Mississippi landowner, Leo Pittman Edwards, has always made conserving and improving his land a priority. With 500 acres enrolled in the Conservation Reserve Program (CRP), he has seen an improvement in erosion control and wildlife habitat on his land in the Mississippi Delta.
Leo Pittman Edwards, a landowner near Cleveland in Bolivar County, Mississippi, has worked to improve the land on his farm for many years. Edwards’ land is located in the Mississippi Delta near a bogue, or a stream, making the land highly susceptible to erosion.
Edwards, a retired insurance agent, worked with the USDA Farm Service Agency (FSA) in the early 1990s to help preserve and restore wetland areas. In 1998, Edwards returned to the Bolivar County FSA office looking for a conservation program to help control erosion and prevent his land from washing away. Continue reading
FSA Administrator Val Dolcini celebrates Art Hulberg’s 100th Birthday and his 30 year commitment to the Conservation Reserve Program (CRP). (Photo courtesy of Deb Mercier, News Editor, Pope County Tribune)
Dedicates Last Three Decades Solely to Conservation
By Brenda Carlson, Public Affairs Specialist, USDA Farm Service Agency
Born in 1915, Minnesota farmer and conservationist Arthur “Art” Hulberg celebrated his 100th birthday this year, and if that milestone weren’t significant enough, 2015 also marks the 30th anniversary of USDA’s Conservation Reserve Program (CRP)–a program in which Hulberg has participated since its inception. To commemorate the centenarian’s lifelong commitment to agriculture and conservations as well as USDA’s flagship conservation program, FSA Administrator Val Dolcini traveled to Benson, Minnesota, to personally offer birthday wishes and hand deliver a message of gratitude from Secretary of Agriculture Tom Vilsack. The ceremony capped an open house in honor of Hulberg and his dedicated participation in CRP. Continue reading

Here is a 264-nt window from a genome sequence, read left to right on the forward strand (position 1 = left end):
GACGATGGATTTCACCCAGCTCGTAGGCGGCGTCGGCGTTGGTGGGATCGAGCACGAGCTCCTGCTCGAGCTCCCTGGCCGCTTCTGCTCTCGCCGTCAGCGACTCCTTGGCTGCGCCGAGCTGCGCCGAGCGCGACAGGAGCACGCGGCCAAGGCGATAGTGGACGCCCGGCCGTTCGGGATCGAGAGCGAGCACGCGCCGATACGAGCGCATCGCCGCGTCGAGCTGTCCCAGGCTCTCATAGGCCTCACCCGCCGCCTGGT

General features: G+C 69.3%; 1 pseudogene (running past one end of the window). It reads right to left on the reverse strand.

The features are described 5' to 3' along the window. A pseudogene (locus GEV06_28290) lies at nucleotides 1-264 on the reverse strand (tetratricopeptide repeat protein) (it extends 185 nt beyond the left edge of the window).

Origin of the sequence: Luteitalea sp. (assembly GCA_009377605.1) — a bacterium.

As part of the celebration of the 30th anniversary of the Conservation Reserve Program, FSA Administrator Val Dolcini recently visited the Hull’s dairy operation in Vermont to see conservation programs in action. The Hulls used a USDA conservation program to improve their operation and protect the Lake Champlain water basin.
Warren and Marie Hull, along with their sons Matt and Eric, know what it takes to produce high-quality milk while caring for the land on their Franklin County, Vermont, dairy farm. The Hulls have used many conservation practices and improvements on the farm over the years to protect the land and improve the water quality in the Lake Champlain water basin.
The Hull’s farm has been with the family for nearly 100 years. They currently milk 90 cows with another 80 dry cows or calves on the farm. Seven years ago, the Hulls enrolled more than 15 acres of pasture in the Conservation Reserve Enhancement Program (CREP), a U.S. Department of Agriculture (USDA) program in partnership with the Vermont Agency of Agriculture, Food and Markets. Continue reading
By: Kentucky Farm Service Agency
For the first 25 years of Daniel Hayden’s life, he has dedicated his time working on other people’s farms. He fed cows, cut hay, hauled tobacco and for the past five years, managed his parents’ Kentucky farm operation. But he never had his own farm.
That all changed last year. Continue reading
James Blackwell is a third-generation landowner and nature lover in Littlefield, Texas, which is northwest of Lubbock in the southern reaches of the panhandle, a one-time Dust Bowl region. He has about 2,500 acres straddling Lamb and Hockley Counties. When the USDA introduced its Conservation Reserve Program (CRP) 30 years ago, Blackwell jumped at the chance to do his part. Since the beginning, he has gone the extra mile to protect and nurture local wildlife and flora.